What (Or Who) Motivates You To Follow A Healthy Lifestyle?

For me, it comes down to living and making the most of this wonderful life we have. Making healthy decisions with your diet, training consistently, and supplementing with the right nutrients creates a super-healthy, super-sexy body inside and out. You'll have more confidence because you look your best and you'll have more energy to do things that you love. It's much easier to follow your dreams and make the most of your life when you don't have to deal with nagging health concerns. When you're healthy, strong, and confident, you're putting yourself in the best possible position to be successful in life.

When he gets bored, Paul pulls down the sky.

What Made You Want To Achieve Your Goals?

You only get one life. The harder question to answer is figuring out what exactly you want to accomplish in life. Find out where your passions lie and what makes you happy. Once you figure that out, go after your dreams and goals with an impassioned willpower. Every day that you wake up, you have a decision to make. You can either work relentlessly towards what you love in order to achieve the life of your dreams, or you can sit on the sidelines and let life beat you down.

"If you love life, don't waste time, for time is what life is made up of." - Bruce Lee

What Are Your Future Fitness/Bodybuilding Plans?

My goals have changed over the years, and they continue to change and evolve all the time. Initially, at six-foot-two, 150 pounds, I was tired of being a string-bean skinny kid. I wanted to be as big as naturally possible and win a natural bodybuilding pro card. I started out competing in bodybuilding, but now I compete in men's physique events too.

One goal that never fades is my desire to be as healthy as possible from the inside out so I can truly enjoy this amazing life to the fullest potential. My long-term goal right now is to become a top IFBB men's physique pro, building a physique with classical proportions and symmetry with an emphasis on the V-taper. However, more important than any personal physique goals I have is my desire to help educate as many people as possible from the competitive bodybuilders to the grandma next door.

(Note: Since submitting this article to, I won a natural bodybuilding pro card in a smaller organization called the NGA. Like I said, my goals have now shifted towards making a name for myself in the IFBB as a men's physique competitor.)

What Tips Would You Give Other Fitness Competitors?

Be patient. Anything worth having takes time. You won't gain 30 pounds of muscle in a week, but you can make very good gains when you consistently nail your training, nutrition, and get enough sleep. Consistency really is the key. It's a marathon, not a sprint. Have fun pushing yourself past your current limits, but also make smart and safe decisions in your training to minimize your risk of injuries. This means warming up correctly and not going for that last rep if it means compromising your technique. Learn to enjoy the bodybuilding lifestyle and accomplish mini-goals that you set for yourself.

Most importantly keep a healthy balance in your life. The bodybuilding lifestyle should really add to your quality of life by making you healthier, more confident, driven, and goal-oriented. It can be easy to get obsessive about the lifestyle and diet (especially when getting ready for a competition), to a point where it begins to detract from your overall quality of life. Try to maintain that happy balance in life and always keep the big picture in mind, including family, friends, relationships, your career, etc. Learn to integrate your fitness goals into your daily life while maintaining that balance and you'll enjoy a quality of life many people only dream of.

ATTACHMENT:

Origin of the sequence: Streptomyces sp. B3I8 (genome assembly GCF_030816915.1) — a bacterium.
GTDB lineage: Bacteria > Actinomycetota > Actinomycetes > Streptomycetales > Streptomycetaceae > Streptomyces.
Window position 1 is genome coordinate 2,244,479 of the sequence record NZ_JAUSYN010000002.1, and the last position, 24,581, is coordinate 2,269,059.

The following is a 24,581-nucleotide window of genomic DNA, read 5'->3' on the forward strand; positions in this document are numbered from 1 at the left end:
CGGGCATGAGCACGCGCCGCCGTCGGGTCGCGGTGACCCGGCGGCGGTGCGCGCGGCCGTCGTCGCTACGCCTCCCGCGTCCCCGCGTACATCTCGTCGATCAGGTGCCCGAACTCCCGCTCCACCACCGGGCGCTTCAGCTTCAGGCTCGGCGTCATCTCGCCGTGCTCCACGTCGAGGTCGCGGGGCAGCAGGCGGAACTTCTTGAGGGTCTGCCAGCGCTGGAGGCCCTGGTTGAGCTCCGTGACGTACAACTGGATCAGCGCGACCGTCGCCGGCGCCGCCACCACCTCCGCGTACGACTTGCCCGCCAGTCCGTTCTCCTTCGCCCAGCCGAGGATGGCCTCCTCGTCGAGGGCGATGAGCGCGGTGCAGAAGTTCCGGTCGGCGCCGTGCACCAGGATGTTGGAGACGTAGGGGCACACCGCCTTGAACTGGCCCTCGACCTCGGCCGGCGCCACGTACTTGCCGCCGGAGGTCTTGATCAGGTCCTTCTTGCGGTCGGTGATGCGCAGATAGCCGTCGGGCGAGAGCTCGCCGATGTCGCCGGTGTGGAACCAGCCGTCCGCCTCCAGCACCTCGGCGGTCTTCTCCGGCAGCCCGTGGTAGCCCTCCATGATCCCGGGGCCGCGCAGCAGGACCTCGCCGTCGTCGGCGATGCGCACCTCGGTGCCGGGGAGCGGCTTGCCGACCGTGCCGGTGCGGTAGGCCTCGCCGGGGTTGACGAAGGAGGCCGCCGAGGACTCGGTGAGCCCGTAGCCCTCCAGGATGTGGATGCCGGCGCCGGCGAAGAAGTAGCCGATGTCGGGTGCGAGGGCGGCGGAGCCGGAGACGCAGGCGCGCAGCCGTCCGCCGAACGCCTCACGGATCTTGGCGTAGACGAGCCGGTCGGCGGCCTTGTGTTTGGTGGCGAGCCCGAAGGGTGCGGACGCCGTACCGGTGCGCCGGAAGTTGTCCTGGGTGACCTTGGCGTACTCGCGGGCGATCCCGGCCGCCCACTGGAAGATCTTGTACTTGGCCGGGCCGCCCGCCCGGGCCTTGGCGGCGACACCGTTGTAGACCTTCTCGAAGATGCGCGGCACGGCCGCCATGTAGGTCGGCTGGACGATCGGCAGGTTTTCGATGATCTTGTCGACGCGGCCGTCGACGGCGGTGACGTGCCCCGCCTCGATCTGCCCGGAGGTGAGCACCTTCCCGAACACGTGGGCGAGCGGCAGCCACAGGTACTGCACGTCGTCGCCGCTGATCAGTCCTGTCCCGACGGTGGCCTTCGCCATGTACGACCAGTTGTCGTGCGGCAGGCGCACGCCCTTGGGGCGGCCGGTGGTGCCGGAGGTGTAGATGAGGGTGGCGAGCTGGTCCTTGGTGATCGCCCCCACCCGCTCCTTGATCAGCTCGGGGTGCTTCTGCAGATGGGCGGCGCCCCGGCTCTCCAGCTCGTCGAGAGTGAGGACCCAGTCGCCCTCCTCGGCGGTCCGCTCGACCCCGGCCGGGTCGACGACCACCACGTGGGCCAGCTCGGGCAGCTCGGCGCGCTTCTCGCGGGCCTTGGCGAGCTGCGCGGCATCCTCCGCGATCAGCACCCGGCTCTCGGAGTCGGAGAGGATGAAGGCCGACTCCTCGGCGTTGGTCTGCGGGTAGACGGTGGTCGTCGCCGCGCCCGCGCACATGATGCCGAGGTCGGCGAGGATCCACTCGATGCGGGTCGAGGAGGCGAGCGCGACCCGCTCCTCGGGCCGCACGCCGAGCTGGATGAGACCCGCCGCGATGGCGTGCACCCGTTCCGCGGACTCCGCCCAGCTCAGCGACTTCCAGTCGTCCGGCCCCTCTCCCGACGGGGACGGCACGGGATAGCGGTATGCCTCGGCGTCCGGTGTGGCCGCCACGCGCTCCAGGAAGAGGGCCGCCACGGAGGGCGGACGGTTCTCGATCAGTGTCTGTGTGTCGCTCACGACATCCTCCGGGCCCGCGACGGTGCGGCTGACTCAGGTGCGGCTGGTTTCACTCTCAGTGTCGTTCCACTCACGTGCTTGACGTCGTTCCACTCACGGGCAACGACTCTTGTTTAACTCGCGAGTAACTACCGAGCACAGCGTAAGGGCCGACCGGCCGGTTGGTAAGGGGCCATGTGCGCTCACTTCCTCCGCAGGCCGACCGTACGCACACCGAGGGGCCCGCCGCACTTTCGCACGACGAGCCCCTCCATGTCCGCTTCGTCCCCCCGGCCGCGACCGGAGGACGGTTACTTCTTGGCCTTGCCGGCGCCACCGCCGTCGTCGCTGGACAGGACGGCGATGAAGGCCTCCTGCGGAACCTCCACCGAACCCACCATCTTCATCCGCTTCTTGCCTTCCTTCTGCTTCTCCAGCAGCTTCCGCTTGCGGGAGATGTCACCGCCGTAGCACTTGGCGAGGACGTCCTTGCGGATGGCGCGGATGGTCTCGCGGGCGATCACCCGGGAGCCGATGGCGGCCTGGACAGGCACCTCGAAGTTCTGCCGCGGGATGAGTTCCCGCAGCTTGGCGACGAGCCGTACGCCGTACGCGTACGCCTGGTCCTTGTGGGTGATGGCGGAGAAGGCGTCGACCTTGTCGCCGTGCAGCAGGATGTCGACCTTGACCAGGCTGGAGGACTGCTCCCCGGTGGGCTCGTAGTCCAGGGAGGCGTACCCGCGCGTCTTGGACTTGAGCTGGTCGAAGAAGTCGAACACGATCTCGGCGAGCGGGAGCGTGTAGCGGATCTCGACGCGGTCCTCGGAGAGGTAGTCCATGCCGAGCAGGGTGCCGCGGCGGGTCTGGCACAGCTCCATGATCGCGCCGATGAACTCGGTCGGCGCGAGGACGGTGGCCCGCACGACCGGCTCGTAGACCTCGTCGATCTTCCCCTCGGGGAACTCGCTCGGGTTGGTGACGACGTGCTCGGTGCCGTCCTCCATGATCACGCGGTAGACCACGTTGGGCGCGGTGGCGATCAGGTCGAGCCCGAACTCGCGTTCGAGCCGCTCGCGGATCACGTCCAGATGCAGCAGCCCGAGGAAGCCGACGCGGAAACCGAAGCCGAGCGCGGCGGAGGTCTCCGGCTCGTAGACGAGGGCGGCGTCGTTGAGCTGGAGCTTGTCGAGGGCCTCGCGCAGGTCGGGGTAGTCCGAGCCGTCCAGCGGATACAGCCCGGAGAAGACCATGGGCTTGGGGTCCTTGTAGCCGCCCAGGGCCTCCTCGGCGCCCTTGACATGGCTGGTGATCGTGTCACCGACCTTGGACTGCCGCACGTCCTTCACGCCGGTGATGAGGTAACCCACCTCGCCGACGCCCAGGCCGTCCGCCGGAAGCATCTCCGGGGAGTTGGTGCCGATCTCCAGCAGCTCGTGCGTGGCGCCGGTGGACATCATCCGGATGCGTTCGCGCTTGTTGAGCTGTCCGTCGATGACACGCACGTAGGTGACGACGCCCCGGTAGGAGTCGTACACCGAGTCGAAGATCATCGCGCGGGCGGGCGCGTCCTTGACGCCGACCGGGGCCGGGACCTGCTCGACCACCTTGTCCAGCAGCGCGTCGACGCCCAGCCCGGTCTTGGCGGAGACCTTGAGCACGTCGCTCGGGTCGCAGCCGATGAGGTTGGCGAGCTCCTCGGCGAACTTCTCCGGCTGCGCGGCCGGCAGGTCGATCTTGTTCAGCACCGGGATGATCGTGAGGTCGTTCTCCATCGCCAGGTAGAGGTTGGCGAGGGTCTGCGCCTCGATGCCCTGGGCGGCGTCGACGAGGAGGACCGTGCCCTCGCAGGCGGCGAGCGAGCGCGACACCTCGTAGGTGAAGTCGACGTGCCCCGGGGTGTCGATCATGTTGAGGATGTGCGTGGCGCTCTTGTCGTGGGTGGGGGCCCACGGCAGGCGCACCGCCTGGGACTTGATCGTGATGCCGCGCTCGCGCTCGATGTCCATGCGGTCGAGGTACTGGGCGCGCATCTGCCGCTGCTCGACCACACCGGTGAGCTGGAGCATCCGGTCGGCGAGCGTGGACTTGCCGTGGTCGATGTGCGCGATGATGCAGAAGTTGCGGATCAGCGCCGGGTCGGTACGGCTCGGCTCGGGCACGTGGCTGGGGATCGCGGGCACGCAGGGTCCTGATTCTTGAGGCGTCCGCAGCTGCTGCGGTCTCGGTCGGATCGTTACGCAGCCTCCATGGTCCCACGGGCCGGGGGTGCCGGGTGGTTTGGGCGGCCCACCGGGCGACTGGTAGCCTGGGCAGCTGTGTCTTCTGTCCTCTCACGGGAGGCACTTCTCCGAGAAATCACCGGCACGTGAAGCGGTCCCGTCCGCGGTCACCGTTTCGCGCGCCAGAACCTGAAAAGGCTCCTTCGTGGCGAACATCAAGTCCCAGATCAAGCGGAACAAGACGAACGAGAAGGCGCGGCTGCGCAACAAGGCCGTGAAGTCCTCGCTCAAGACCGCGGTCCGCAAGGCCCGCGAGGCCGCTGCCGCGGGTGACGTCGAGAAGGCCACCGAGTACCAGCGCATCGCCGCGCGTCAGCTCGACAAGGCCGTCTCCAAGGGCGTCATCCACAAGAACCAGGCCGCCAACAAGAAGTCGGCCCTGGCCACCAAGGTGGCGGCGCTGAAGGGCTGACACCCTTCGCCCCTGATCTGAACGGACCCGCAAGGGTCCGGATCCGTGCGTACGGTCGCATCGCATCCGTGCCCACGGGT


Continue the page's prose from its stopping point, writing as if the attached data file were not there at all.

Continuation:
Who Are Your Favorite Fitness Competitors/Bodybuilders?
  • Doug Miller: In my opinion, he's the top natural pro bodybuilder today.
  • Layne Norton: His articles and video series helped transform me from someone who just wanted to get big, to a true and successful competitive bodybuilder that won at my first show (2008 NPC WA Ironman, Junior Men Division of 7 guys).
  • Dorian Yates: I am a huge fan of athletes who simply outwork and crush their competition with impassioned willpower through hard work and unwavering dedication.
  • Hidetada Yamagishi: Hide continues to take down larger competitors with his classic lines and symmetry, and has given me a ton of useful information over the years in terms of injury prevention and training advice.
  • Tanji Johnson: Hands down the most amazing fitness competitor in the world.
  • Greg Plitt: One of the top fitness models in the world, a former Captain and Army Ranger, basically an all-around badass who leads a great example of how anyone can dominate in life and follow their dreams.

"Love the life you live, live the life you love." - Bob Marley

What Features Do You Use On

Over the years I have taken advantage of the vast number of articles and videos on Some of my favorites articles were written by Layne Norton, Dr. Fred Hatfield (a.k.a. Dr. Squat), and Joe Klemziski. Video series like Layne's "Inside the Life of a Natural Pro Bodybuilder" and Kris Gethin's "Dorian Yates' Blood & Guts Hardcore Mass Trainer" series were both informative and fun to watch.

I'm a huge fan of BodySpace, which I've used over the years as a source of motivation and a tool to track my progress and bodybuilding journey.

Other Thank You Shoutouts!

I would like to thank my parents. Watching their extreme work ethic over the years definitely had a big influence on my drive in life. They have continued to support me over the years, even when they didn't understand why I wanted to compete as a bodybuilder. I love them for that.

I also appreciate my big sister Linda and my big bro John for supporting me in my fitness journey over the years. I'm thankful for great friends who have given me support, from childhood friends whom I've known forever like David Bai, to all the great friends and supporters I met in college, like Danny Cornutt, Tyler Pegg, and Preston Moore.

I was also blessed to have some amazing workout partners over the years, Not only Danny and Tyler, but also big Scott Kluth. Also, a shout out to Miki for always being there to do all my contest prep cardio alongside me; you are one crazy Italian dude, but I wouldn't have made it through all those 5 a.m. stadium stair sessions without you.